I distinctly recall the vested photographers roaming around Manila’s premiere park years back asking if we would like to have our photo taken and have it developed in less than an hour’s time. Film photography was coughing its last breaths then, the digital world was about to encroach on the decades old tradition of how pictures are being taken.
Fast forward to the twelfth year of the 21st century. After years and years, I was at last able to revisit Luneta. This time with the TGP Group, I was surprised at the changes not only with the park’s improved landscapes but with the photography old-timers as well. Gone were their heavy black film cameras, and in its place, shiny plasticky digital ones. Even if I’m not a film user, it saddened me a bit to see this bit of history pass on.
Interviewing one of the old-timers hanging around, I found that there were now a total of only three film photographers in the park, everyone’s gone digital. I hurriedly looked for these now almost extinct breed of photographers and finally found one. I chit-chatted with Manong a bit before asking if I can take a photo of him with his trusty Pentax film camera.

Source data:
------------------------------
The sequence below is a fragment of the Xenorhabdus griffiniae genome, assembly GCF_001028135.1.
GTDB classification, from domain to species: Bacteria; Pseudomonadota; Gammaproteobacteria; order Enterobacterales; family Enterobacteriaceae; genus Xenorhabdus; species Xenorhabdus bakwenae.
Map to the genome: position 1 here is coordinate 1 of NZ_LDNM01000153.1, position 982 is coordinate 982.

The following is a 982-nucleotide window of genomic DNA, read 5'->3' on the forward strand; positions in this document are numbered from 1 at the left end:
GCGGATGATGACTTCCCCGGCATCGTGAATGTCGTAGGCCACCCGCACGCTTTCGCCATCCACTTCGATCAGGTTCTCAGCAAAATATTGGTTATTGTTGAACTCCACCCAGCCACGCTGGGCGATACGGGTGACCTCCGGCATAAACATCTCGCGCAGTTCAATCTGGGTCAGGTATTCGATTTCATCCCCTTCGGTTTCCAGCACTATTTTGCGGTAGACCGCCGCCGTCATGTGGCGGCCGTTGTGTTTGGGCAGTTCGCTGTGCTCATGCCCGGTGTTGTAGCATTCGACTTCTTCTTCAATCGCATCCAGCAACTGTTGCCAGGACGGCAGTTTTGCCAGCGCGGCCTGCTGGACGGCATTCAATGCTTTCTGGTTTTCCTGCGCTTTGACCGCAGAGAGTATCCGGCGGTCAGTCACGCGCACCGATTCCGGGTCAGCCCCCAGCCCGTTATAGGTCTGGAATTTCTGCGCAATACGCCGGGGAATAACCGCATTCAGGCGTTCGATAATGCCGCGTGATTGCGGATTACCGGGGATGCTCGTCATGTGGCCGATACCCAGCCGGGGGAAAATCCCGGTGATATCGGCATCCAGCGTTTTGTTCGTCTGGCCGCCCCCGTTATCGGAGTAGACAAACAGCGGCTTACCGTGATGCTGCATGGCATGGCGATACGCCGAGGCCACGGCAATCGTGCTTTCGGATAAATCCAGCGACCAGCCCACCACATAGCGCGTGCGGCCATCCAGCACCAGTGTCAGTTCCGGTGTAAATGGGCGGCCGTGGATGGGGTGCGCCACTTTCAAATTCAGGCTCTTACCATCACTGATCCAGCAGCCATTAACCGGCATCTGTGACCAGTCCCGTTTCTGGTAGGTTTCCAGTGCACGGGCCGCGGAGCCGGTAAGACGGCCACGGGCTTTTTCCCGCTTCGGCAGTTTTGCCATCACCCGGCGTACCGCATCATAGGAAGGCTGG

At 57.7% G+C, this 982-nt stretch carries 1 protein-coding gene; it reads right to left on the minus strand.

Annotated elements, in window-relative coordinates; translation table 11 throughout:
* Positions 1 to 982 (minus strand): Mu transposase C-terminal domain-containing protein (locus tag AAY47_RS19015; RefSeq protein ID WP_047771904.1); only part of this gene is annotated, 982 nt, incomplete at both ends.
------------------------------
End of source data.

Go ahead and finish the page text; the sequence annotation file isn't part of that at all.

He willingly obliged, showing off his tool that must have seen history unfold through Rizal Park. I asked him his name as he was about to go off to a group of schoolchildren having their first taste of Luneta through a school fieldtrip, but he instead showed me his ID which I took a snap of. Unfortunately, after checking the photo, I found that his name was blocked by his hand.
I found it a bit ironic that these same individuals who had been capturing time through rolls and rolls film would just pass through the park's history with as much anonymity as the passing of their cameras in today’s digital-driven age. And with all probability, this would go on without so much as a single notice by today’s generation, never knowing that once, photographs were not instantaneous but were painstakingly made through the hands of Rizal Park’s film heroes.